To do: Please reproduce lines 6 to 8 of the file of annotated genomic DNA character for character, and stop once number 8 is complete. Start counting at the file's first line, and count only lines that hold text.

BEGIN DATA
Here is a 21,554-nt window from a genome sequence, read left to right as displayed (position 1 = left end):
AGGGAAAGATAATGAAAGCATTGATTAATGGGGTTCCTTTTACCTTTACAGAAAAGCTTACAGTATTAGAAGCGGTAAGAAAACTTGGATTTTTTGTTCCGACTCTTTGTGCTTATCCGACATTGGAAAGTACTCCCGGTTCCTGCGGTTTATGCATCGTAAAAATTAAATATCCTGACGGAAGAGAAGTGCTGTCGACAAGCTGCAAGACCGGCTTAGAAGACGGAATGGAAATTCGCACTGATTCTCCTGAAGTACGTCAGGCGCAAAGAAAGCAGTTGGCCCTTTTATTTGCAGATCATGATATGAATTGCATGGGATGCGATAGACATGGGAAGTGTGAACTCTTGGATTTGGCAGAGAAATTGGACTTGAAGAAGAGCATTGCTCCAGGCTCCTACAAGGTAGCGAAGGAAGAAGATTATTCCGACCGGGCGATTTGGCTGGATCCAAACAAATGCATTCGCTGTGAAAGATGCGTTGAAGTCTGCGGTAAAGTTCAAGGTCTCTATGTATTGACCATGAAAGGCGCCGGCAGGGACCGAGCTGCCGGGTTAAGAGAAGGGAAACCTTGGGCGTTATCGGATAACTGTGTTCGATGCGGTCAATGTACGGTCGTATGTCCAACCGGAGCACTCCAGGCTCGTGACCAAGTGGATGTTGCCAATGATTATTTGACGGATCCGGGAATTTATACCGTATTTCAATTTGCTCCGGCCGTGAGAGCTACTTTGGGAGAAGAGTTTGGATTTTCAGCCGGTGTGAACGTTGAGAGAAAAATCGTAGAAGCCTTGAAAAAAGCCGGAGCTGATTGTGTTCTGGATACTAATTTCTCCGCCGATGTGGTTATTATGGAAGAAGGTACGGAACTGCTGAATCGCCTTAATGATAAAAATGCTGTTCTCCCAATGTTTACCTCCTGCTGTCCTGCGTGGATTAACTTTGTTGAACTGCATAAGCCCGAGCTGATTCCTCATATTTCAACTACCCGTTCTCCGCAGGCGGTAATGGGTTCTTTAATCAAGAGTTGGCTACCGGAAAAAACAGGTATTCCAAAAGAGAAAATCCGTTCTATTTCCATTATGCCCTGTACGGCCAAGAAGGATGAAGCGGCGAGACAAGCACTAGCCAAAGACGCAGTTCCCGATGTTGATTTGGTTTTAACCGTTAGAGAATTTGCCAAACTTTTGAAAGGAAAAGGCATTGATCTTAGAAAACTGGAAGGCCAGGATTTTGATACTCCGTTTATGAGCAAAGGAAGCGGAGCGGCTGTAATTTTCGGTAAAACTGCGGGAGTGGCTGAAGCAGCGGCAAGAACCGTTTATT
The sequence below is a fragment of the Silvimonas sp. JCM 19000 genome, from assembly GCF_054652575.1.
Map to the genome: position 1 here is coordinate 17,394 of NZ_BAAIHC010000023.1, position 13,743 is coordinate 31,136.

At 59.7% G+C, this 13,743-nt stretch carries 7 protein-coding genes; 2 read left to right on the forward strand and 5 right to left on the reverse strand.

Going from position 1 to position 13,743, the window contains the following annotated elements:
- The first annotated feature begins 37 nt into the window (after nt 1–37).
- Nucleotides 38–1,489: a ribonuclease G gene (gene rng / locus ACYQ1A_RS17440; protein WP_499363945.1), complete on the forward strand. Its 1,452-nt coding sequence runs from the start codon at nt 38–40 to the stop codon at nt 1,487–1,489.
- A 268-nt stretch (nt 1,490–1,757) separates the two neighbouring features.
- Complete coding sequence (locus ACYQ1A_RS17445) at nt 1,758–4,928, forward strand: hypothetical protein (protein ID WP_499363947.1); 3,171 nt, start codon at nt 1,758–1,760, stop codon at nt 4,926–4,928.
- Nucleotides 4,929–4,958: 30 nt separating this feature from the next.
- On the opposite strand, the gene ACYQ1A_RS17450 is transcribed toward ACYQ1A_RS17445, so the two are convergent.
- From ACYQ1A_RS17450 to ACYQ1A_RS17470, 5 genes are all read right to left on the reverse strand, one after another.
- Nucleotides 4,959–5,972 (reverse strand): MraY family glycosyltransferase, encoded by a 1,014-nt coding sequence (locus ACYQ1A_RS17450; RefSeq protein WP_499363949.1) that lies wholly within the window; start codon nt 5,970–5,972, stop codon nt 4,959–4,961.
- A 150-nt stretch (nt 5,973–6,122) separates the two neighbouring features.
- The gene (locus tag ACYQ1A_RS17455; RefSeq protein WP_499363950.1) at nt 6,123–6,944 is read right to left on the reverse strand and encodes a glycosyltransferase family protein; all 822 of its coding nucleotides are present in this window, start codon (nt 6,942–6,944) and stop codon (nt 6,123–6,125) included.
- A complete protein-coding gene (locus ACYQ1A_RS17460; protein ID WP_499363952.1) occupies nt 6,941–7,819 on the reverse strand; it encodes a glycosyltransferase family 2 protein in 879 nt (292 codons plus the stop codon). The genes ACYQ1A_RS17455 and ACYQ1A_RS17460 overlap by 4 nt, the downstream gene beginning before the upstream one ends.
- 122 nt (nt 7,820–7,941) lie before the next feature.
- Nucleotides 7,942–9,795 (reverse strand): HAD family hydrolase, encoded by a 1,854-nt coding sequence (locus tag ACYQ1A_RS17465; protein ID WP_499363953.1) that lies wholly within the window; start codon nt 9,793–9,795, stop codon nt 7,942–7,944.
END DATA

Going from position 1 to position 13,743, the window contains the following annotated elements:
- The first annotated feature begins 37 nt into the window (after nt 1–37).
- Nucleotides 38–1,489: a ribonuclease G gene (gene rng / locus ACYQ1A_RS17440; protein WP_499363945.1), complete on the forward strand. Its 1,452-nt coding sequence runs from the start codon at nt 38–40 to the stop codon at nt 1,487–1,489.